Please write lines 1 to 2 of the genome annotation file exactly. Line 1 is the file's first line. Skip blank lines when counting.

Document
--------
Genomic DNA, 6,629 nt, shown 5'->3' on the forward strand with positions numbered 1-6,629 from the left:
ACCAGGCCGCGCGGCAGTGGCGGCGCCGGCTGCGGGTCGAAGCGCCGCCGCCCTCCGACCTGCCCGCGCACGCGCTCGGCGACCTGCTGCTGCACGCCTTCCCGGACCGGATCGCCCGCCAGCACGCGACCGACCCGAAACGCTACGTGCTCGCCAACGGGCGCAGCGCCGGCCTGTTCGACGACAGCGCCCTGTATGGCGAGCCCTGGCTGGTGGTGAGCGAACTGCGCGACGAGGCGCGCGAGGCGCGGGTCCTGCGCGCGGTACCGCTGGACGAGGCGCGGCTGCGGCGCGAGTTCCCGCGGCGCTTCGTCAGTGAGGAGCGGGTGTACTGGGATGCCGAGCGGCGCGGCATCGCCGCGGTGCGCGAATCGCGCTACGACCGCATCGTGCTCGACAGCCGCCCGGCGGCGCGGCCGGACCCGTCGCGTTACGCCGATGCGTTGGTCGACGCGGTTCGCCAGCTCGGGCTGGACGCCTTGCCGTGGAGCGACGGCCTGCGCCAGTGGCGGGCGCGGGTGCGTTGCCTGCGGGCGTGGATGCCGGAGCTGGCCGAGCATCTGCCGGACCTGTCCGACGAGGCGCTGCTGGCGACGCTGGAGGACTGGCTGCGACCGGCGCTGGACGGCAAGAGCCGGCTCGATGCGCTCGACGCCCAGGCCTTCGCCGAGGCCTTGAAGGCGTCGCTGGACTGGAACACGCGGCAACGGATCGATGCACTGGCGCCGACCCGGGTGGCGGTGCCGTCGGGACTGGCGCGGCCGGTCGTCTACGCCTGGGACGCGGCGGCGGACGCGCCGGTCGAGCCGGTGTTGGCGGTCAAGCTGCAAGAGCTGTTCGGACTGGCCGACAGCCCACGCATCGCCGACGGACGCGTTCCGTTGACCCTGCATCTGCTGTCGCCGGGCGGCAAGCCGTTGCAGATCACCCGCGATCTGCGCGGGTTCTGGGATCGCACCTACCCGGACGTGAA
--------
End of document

Genomic DNA, 6,629 nt, shown 5'->3' on the forward strand with positions numbered 1-6,629 from the left:
ACCAGGCCGCGCGGCAGTGGCGGCGCCGGCTGCGGGTCGAAGCGCCGCCGCCCTCCGACCTGCCCGCGCACGCGCTCGGCGACCTGCTGCTGCACGCCTTCCCGGACCGGATCGCCCGCCAGCACGCGACCGACCCGAAACGCTACGTGCTCGCCAACGGGCGCAGCGCCGGCCTGTTCGACGACAGCGCCCTGTATGGCGAGCCCTGGCTGGTGGTGAGCGAACTGCGCGACGAGGCGCGCGAGGCGCGGGTCCTGCGCGCGGTACCGCTGGACGAGGCGCGGCTGCGGCGCGAGTTCCCGCGGCGCTTCGTCAGTGAGGAGCGGGTGTACTGGGATGCCGAGCGGCGCGGCATCGCCGCGGTGCGCGAATCGCGCTACGACCGCATCGTGCTCGACAGCCGCCCGGCGGCGCGGCCGGACCCGTCGCGTTACGCCGATGCGTTGGTCGACGCGGTTCGCCAGCTCGGGCTGGACGCCTTGCCGTGGAGCGACGGCCTGCGCCAGTGGCGGGCGCGGGTGCGTTGCCTGCGGGCGTGGATGCCGGAGCTGGCCGAGCATCTGCCGGACCTGTCCGACGAGGCGCTGCTGGCGACGCTGGAGGACTGGCTGCGACCGGCGCTGGACGGCAAGAGCCGGCTCGATGCGCTCGACGCCCAGGCCTTCGCCGAGGCCTTGAAGGCGTCGCTGGACTGGAACACGCGGCAACGGATCGATGCACTGGCGCCGACCCGGGTGGCGGTGCCGTCGGGACTGGCGCGGCCGGTCGTCTACGCCTGGGACGCGGCGGCGGACGCGCCGGTCGAGCCGGTGTTGGCGGTCAAGCTGCAAGAGCTGTTCGGACTGGCCGACAGCCCACGCATCGCCGACGGACGCGTTCCGTTGACCCTGCATCTGCTGTCGCCGGGCGGCAAGCCGTTGCAGATCACCCGCGATCTGCGCGGGTTCTGGGATCGCACCTACCCGGACGTGAA